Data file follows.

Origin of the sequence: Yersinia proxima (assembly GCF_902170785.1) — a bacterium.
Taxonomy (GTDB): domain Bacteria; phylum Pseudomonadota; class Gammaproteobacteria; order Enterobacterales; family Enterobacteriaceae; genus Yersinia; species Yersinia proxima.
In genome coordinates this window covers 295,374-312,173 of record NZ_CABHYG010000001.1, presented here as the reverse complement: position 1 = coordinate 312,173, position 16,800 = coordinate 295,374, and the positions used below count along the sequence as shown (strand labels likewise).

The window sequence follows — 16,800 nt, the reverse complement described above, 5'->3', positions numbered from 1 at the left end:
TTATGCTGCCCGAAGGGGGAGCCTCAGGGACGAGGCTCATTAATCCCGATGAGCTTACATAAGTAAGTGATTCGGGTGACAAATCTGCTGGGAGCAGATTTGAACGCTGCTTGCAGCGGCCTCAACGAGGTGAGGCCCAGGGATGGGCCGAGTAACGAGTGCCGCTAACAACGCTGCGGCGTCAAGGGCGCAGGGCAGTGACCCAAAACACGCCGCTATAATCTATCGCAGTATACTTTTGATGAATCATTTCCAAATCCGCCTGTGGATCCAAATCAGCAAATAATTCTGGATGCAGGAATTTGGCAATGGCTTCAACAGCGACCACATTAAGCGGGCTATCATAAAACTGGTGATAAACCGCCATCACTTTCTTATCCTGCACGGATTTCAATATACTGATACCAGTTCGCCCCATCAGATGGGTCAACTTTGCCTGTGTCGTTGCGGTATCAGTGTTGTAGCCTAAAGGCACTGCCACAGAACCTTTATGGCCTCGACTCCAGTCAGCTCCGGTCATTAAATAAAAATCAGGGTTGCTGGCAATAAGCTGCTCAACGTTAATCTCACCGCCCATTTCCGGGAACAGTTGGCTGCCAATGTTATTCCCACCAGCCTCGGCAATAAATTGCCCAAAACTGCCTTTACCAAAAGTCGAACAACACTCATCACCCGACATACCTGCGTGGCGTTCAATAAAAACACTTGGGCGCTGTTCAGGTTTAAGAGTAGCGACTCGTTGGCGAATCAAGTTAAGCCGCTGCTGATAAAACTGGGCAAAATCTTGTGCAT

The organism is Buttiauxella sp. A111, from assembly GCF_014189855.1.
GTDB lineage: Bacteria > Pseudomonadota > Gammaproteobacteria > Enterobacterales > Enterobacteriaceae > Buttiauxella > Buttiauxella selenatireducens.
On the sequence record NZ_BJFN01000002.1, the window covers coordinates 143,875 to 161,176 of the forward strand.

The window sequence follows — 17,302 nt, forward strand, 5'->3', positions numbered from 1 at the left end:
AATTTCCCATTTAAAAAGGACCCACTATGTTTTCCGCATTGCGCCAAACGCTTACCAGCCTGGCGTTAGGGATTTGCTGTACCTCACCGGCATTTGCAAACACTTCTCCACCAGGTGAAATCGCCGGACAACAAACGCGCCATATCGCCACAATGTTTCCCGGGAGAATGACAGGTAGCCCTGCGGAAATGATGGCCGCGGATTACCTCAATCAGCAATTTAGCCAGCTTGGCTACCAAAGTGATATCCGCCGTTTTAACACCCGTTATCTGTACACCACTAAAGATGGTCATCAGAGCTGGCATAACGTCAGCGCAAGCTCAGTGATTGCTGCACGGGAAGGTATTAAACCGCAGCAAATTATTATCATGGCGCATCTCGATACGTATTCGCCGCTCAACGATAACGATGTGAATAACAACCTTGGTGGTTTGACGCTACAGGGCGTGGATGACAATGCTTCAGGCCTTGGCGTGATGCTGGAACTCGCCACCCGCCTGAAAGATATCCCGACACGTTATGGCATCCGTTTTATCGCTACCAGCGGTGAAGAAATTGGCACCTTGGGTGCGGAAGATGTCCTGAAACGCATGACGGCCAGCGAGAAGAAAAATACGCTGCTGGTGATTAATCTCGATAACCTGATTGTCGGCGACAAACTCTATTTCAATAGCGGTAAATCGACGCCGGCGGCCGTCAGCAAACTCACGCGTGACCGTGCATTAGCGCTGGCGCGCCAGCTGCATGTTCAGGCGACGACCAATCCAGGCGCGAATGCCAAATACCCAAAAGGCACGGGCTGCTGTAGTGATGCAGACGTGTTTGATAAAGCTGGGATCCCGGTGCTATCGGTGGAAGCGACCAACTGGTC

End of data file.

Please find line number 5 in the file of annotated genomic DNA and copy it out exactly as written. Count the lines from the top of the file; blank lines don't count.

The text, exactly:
TTATGCTGCCCGAAGGGGGAGCCTCAGGGACGAGGCTCATTAATCCCGATGAGCTTACATAAGTAAGTGATTCGGGTGACAAATCTGCTGGGAGCAGATTTGAACGCTGCTTGCAGCGGCCTCAACGAGGTGAGGCCCAGGGATGGGCCGAGTAACGAGTGCCGCTAACAACGCTGCGGCGTCAAGGGCGCAGGGCAGTGACCCAAAACACGCCGCTATAATCTATCGCAGTATACTTTTGATGAATCATTTCCAAATCCGCCTGTGGATCCAAATCAGCAAATAATTCTGGATGCAGGAATTTGGCAATGGCTTCAACAGCGACCACATTAAGCGGGCTATCATAAAACTGGTGATAAACCGCCATCACTTTCTTATCCTGCACGGATTTCAATATACTGATACCAGTTCGCCCCATCAGATGGGTCAACTTTGCCTGTGTCGTTGCGGTATCAGTGTTGTAGCCTAAAGGCACTGCCACAGAACCTTTATGGCCTCGACTCCAGTCAGCTCCGGTCATTAAATAAAAATCAGGGTTGCTGGCAATAAGCTGCTCAACGTTAATCTCACCGCCCATTTCCGGGAACAGTTGGCTGCCAATGTTATTCCCACCAGCCTCGGCAATAAATTGCCCAAAACTGCCTTTACCAAAAGTCGAACAACACTCATCACCCGACATACCTGCGTGGCGTTCAATAAAAACACTTGGGCGCTGTTCAGGTTTAAGAGTAGCGACTCGTTGGCGAATCAAGTTAAGCCGCTGCTGATAAAACTGGGCAAAATCTTGTGCAT